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Tuesday, March 1, 2011

Reconstructing Afghanistan's bombed Buddhas of Bamiyan

By Liat Clark01 March 11




Ten years after the Taliban destroyed Afghanistan's famous Buddhas of Bamiyan, a German professor is claiming that at least one can be restored.

In 2001, Taliban leader Mullah Mohammed Omar passed an order to destroy the ancient Gandhara-era sculptures after clerics demanded all symbols of idolatry be stripped from the country. Despite protests from the Organisation of the Islamic conference, dynamiting of the sacred site commenced on 2 March after firing artillery failed to do enough damage.

Erwin Emmerling of Munich's Technical University wants to use what is left of the statues -- hundreds of broken sandstone fragments totalling around two tonnes -- to rebuild the smaller of the two 1,500-year-old structures. He's due to present his proposal to UNESCO and the Afghan government at a conference in Paris.

Various international institutions have pledged to help rebuild the once-sacred Buddhist pilgrimage site. He has suggested reconstructing the smaller, 38 metre-high, two metre-deep statue, because it is more manageable in scope than the 55-metre-high, 12-metre-deep larger one.

Professor Emmerling led an 18-month research project at the Chair of Restoration, Art, Technology and Conservation Science in Munich to try and establish the best method for putting the statues back together. He argued that due to the weather conditions in the Hazarajat region, synthetic materials would not be a suitable solution for restoration. Instead, he is proposing the original materials be injected with an organic silicon and pieced back together.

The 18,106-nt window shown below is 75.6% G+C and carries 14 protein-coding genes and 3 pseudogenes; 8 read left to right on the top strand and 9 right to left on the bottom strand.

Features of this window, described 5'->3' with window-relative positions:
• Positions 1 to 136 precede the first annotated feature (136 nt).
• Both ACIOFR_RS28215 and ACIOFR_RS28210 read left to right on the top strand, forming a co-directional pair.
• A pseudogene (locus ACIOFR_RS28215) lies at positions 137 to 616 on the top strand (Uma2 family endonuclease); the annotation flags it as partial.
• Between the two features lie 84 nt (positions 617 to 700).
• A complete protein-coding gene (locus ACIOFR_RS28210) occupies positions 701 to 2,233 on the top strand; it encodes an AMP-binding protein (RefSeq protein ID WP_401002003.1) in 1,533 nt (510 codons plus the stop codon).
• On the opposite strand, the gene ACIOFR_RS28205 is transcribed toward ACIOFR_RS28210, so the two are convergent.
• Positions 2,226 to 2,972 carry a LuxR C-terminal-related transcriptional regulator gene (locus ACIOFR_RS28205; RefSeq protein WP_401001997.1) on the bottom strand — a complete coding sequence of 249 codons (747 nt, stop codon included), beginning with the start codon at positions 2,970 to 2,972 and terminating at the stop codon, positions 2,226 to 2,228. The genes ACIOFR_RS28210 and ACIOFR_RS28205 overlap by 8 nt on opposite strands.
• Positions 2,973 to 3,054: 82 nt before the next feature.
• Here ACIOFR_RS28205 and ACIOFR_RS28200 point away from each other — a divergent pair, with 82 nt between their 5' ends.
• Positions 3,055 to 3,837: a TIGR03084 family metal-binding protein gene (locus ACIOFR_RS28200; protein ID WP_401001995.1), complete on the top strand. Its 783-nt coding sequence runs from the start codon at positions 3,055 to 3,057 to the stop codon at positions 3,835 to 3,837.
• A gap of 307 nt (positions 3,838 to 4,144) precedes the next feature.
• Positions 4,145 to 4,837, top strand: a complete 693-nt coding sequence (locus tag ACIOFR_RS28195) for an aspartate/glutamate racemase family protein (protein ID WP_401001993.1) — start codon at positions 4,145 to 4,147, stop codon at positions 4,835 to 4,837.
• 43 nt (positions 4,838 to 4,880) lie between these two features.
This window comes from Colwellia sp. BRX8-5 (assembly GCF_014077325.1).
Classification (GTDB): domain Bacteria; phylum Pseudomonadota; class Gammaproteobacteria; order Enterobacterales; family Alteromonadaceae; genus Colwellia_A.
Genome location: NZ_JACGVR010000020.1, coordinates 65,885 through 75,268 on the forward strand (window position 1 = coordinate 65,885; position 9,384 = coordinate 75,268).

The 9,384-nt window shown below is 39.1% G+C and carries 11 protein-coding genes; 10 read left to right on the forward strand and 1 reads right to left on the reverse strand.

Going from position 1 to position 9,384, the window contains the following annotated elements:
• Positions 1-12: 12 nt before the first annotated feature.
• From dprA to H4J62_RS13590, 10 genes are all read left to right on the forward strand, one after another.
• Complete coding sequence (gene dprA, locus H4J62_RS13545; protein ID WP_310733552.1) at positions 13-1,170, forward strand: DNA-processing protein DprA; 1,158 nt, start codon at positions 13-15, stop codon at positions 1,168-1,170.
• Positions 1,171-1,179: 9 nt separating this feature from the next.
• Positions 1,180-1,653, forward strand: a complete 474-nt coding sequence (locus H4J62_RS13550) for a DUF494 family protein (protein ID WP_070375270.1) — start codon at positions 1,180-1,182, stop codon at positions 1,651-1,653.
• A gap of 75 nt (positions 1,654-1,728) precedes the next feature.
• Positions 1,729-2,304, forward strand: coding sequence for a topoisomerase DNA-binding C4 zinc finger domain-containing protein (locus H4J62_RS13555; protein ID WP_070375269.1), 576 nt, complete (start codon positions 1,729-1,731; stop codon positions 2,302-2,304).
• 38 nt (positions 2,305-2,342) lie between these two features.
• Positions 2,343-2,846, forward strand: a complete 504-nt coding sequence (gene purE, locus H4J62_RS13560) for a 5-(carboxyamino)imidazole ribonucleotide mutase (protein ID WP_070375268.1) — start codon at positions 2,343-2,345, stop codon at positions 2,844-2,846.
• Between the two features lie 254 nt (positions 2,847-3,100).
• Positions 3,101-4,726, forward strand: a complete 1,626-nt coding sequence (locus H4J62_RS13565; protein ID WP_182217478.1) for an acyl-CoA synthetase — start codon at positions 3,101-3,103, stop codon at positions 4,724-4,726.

The fragments he hopes to use are currently being stored in a temporary warehouse, with the largest remains having been covered and left at the site. "That will only last for a few years, because the sandstone is very porous," Emmerling said. If his proposal is accepted, a factory will need to be built nearby, or alternatively the 1,400 rocks could be transported to Germany.
The study also revealed new details about the creation and make-up of the two statues, which lie 160 miles west of Kabul on the old Silk Road. Firstly, Emmerling and his team were able to better determine the sculptures' age using mass spectometer tests (previous research was based on the style of garments the two figures are clothed in). Material in the clay fragments dated the larger statue at 544 to 595AD, and the smaller at 591 to 644AD.

It was also discovered that the statues had once been brightly painted (see the artist's impression in the gallery below), something that was maintained over the years with additional coats of paint before the region converted to Islam and the practice was dropped. The results chime with ancient texts that cite stories of giant Buddha sculptures, one red and one white. The clothes were made separately of clay, while the bodies of the statues were carved straight out of the cliff side

"The surfaces are perfectly smooth -- of a quality otherwise only found in fired materials such as porcelain," says Professor Emmerling.

The base layer was held together inside with ropes attached to wooden pegs that miraculously survived the explosion, leaving clues about the construction we would otherwise never have known. The site is also filled with countless other historical relics, after Buddhist monks built shrines in caves surrounding the cliff.

The Paris conference held to determine the fate of the statues' conservation will be followed by a two-day meeting of the Bamiyan Expert Working Group, which was set up in 2002 to protect the site.

On remembering the 10th anniversary of the statues destruction, the Director-General of UNESCO, Irina Bokova, said: "The two monumental statues had stood for one and a half millennia as proud testimonies to the greatness of our shared humanity. They were destroyed in the context of the conflict devastating Afghanistan and to undermine the power of culture as a cohesive force for the Afghan people."

UNESCO is expected to be against the reconstruction, preferring other methods of preservation, however the decision is ultimately down to the Afghan government.

Source,

http://www.wired.co.uk/news/archive/2011-03/01/afghanistan-buddhas-of-bamiyan-reconstruction?page=2

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